Why You Pay So Much for Your Burger

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According to a recent USA Today report, the price of ground beef has climbed from $1.29 per pound to a record-breaking $3.51 in the last three decades.

The continuing drought in the Midwest has dwindled herds to levels not seen in 60 years, forcing the prices of beef to spike to their current levels. Steak averages $4.81 a pound at the store and ground beef $3.51 — historically high numbers.

Prices hit their highest before the Memorial Day weekend. The average wholesale price for beef was $2.06 Thursday, up from $1.94 a year earlier, says Gary Morrison, a market analyst with Urner Barry, which publishes market news on agricultural commodities.

Morrison says prices aren’t likely to fall much before the next two big grilling holidays, Father’s Day on June 16 and the Fourth of July weekend.

David McMillan, a Texas chef, says he’s using secondary cuts of beef to keep down his prices.

“Short ribs are trendy so they’re priced through the roof, so we look at a chuck flat and we use that in a steak pot pie,” McMillan says.

“We do a steak stick on a skewer and we use an inside round, which is a little tougher cut off the rump, but we tenderize it.”

Phil Lempert, a food industry analyst in Santa Barbara, California, says high prices, coupled with the realization that it’s healthier to eat less red meat, are motivating consumers to consider other sources of protein.

“People are grilling more vegetables. They’re going to veggie burgers,” Lempert says. People are saying, ‘You can still have your burger, but have less of it and fill up the rest with grilled veggies.'”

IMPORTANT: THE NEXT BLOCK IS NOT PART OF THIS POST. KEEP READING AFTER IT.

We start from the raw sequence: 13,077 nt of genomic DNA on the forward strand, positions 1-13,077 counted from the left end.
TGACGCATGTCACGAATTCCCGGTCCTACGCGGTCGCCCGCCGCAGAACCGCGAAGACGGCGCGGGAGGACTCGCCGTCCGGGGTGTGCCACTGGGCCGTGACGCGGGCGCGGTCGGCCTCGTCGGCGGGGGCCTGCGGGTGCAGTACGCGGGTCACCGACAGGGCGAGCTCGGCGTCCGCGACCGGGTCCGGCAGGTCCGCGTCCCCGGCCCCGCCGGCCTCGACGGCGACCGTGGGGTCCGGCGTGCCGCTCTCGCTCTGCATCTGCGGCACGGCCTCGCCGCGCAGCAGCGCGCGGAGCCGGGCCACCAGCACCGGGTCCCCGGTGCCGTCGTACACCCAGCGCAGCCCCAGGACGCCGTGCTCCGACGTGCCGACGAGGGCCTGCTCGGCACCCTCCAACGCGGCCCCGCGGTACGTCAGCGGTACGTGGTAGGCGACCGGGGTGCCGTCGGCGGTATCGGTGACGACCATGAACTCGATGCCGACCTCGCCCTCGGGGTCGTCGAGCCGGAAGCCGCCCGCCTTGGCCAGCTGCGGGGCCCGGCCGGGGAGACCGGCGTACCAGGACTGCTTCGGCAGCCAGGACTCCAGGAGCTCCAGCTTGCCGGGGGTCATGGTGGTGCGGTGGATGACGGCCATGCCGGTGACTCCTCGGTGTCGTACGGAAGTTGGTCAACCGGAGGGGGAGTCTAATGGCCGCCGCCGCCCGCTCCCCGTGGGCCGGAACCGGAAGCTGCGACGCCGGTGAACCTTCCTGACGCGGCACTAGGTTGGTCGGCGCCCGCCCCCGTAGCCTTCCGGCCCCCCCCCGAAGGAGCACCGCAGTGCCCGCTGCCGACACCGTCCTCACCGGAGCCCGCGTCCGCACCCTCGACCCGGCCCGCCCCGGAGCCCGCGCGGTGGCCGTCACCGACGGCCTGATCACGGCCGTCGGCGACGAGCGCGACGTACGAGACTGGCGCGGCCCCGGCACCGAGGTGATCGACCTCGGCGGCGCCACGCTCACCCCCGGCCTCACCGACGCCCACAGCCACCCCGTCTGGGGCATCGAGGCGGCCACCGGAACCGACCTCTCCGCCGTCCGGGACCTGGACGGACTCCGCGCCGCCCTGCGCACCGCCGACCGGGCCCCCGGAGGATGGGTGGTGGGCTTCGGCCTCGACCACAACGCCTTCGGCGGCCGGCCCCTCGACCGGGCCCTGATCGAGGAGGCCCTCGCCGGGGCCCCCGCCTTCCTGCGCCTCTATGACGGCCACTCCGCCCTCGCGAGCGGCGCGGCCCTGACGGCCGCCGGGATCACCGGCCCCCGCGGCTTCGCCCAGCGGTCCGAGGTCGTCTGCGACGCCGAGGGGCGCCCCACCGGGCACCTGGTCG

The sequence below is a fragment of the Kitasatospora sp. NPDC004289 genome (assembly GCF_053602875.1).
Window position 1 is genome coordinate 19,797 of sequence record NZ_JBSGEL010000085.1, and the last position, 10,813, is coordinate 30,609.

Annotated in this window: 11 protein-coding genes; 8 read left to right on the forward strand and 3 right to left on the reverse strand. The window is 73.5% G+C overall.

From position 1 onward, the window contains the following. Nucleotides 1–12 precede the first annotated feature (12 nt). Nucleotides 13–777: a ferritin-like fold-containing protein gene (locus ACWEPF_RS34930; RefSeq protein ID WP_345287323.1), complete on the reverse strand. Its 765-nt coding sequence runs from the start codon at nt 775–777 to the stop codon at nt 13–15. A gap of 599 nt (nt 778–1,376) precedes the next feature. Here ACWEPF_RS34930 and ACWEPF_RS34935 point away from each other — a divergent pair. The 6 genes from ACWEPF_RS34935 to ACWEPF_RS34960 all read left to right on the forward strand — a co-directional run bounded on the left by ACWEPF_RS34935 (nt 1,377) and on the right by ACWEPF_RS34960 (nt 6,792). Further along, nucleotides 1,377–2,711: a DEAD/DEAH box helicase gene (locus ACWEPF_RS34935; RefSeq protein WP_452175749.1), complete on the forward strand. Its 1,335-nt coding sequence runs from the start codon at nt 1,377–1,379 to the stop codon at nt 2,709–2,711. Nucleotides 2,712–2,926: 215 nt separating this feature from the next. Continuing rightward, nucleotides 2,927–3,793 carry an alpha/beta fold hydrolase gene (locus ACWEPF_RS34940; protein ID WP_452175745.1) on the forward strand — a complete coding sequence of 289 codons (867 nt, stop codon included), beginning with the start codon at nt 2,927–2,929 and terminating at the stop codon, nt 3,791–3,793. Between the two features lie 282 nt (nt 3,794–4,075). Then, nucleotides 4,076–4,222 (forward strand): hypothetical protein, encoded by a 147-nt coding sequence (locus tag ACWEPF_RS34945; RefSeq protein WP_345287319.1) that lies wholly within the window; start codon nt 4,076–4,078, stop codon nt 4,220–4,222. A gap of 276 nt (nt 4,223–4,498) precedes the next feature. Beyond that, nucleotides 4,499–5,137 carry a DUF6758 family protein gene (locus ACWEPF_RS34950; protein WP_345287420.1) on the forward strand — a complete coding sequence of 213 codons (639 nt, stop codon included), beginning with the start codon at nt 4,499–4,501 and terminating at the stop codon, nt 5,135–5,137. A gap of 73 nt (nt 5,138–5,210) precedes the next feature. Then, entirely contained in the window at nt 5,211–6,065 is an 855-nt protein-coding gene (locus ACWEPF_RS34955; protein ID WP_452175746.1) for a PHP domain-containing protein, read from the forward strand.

According to Ricky Volpe, an economist at the USDA’s Economic Research Service, prices for feed and fuel surged in 2007 and 2008, so ranchers responded by culling their herds to keep costs down.

“Normally that would have raised beef prices, but at the same time the United States fell into a recession. That cut demand, so 2009 and 2010 saw flat food prices.”

In 2011, when corporate-owned media claimed the economy was beginning to recover, beef prices started to rise, but in 2011 and 2012 there were widespread droughts resulting in some of the highest prices for corn and soybeans in history.

“Feed was expensive, and once again ranchers culled their cattle because they couldn’t afford to feed them.”

Bill Hyman, executive director of the Independent Cattlemen’s Association in Lockhart, Texas, blames recent droughts and federal requirements that 7.5 billion gallons of renewable fuels be blended into the nation’s gasoline.

According to the National Corn Growers Association, 27% of the U.S. corn crop is used to produce ethanol. “As long as they give the ethanol subsidies to the grain producers, we’re going to have to live with high feed prices,” Hyman says.

Hyman adds that ranchers are cautious about building out their herds because they can’t be sure they’ll have grass to feed them.

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Spence Cooper
Inquisitive foodie with a professional investigative background and strong belief in the organic farm to table movement. Author of Bad Seeds: A FriendsEAT Guide to GMO's. Buy Now!
Spence Cooper

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